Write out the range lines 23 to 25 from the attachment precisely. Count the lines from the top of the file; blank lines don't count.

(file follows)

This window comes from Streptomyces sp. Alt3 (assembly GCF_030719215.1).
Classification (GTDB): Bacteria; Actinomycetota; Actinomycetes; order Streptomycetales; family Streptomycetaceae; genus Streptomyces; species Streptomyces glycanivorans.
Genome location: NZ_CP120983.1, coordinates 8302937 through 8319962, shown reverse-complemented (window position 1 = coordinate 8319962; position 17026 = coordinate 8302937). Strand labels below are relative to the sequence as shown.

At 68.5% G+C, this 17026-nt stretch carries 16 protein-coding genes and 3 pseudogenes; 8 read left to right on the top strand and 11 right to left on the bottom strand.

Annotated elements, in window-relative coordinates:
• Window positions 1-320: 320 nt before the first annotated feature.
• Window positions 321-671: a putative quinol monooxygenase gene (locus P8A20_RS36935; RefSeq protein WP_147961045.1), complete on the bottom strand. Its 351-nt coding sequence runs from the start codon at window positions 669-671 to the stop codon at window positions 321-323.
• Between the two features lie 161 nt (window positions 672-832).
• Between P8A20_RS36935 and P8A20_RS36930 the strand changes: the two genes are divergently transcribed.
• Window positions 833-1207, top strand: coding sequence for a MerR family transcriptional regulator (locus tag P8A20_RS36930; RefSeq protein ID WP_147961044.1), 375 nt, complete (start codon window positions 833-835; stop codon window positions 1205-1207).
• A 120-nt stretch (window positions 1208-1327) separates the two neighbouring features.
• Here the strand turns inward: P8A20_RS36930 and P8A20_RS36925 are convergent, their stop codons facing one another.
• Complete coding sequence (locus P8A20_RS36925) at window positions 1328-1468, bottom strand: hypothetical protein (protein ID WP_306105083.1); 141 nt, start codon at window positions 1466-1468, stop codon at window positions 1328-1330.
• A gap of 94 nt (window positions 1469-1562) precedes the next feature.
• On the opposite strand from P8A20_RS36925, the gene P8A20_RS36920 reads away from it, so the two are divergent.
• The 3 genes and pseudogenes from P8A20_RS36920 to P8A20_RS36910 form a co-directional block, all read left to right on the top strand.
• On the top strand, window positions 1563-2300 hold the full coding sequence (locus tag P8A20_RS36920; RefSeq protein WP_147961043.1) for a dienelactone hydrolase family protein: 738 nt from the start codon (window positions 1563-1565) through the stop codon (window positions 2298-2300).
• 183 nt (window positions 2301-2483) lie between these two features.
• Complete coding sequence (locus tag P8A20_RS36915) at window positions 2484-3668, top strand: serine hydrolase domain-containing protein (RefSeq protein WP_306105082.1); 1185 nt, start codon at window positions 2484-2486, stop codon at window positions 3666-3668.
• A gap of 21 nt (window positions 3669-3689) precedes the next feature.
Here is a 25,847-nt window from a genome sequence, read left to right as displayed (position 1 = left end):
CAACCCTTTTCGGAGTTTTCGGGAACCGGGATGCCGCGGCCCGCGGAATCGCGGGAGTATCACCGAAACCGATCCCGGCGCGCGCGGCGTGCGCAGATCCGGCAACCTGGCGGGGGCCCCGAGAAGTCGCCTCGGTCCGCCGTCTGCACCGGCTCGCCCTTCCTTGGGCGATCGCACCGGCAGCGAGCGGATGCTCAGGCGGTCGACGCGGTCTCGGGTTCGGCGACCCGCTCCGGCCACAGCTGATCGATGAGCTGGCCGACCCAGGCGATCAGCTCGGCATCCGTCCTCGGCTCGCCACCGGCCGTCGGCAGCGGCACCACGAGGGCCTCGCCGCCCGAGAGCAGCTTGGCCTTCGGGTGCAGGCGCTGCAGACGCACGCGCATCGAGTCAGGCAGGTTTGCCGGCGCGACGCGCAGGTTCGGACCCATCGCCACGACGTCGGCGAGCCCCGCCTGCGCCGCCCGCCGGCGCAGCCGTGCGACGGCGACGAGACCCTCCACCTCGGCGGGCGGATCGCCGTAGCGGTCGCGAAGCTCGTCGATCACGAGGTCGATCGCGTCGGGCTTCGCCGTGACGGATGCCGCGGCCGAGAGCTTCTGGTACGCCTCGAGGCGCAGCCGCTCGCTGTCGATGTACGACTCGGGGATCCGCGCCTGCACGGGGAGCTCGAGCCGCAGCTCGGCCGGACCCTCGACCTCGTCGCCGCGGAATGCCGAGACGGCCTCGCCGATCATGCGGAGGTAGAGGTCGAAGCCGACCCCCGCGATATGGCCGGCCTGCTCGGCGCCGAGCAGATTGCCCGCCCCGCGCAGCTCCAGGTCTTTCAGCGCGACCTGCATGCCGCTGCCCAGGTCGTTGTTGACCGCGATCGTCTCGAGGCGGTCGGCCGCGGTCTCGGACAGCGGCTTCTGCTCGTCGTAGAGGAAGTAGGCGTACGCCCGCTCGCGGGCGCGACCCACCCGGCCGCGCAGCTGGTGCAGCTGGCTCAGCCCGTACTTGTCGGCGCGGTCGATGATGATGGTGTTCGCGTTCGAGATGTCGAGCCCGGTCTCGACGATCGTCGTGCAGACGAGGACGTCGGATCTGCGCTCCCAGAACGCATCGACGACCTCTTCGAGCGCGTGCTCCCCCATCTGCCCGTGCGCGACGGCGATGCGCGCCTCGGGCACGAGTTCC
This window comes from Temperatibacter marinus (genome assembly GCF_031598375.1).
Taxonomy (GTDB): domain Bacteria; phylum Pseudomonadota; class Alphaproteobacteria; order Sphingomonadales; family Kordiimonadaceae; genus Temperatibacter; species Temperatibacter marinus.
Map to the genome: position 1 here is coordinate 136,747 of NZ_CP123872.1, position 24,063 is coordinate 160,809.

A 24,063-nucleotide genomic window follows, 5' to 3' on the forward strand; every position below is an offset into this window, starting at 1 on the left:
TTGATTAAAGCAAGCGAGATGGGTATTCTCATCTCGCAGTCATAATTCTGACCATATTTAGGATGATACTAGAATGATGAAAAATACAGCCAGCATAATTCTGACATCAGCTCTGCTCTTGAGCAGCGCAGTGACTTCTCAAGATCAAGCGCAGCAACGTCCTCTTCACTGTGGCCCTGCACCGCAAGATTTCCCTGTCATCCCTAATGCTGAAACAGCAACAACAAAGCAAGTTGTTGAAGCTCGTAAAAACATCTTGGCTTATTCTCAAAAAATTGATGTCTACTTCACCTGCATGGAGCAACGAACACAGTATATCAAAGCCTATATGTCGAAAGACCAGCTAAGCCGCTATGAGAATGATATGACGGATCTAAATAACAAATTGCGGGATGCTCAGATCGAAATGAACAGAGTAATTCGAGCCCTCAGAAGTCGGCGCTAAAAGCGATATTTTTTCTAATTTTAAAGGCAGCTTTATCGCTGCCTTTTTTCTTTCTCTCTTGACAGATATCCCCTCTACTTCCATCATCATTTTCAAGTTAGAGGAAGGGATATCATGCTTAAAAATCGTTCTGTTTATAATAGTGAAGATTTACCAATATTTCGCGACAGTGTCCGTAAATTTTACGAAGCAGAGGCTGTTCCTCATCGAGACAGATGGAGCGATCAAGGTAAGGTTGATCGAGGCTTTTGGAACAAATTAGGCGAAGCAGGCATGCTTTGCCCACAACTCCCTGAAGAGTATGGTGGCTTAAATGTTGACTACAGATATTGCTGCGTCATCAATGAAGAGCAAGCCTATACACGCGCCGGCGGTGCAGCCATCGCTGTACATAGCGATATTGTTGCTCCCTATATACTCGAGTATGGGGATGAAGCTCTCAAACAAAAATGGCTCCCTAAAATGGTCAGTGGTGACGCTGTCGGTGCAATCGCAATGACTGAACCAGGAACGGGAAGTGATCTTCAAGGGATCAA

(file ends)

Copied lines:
This window comes from Temperatibacter marinus (genome assembly GCF_031598375.1).
Taxonomy (GTDB): domain Bacteria; phylum Pseudomonadota; class Alphaproteobacteria; order Sphingomonadales; family Kordiimonadaceae; genus Temperatibacter; species Temperatibacter marinus.
Map to the genome: position 1 here is coordinate 136,747 of NZ_CP123872.1, position 24,063 is coordinate 160,809.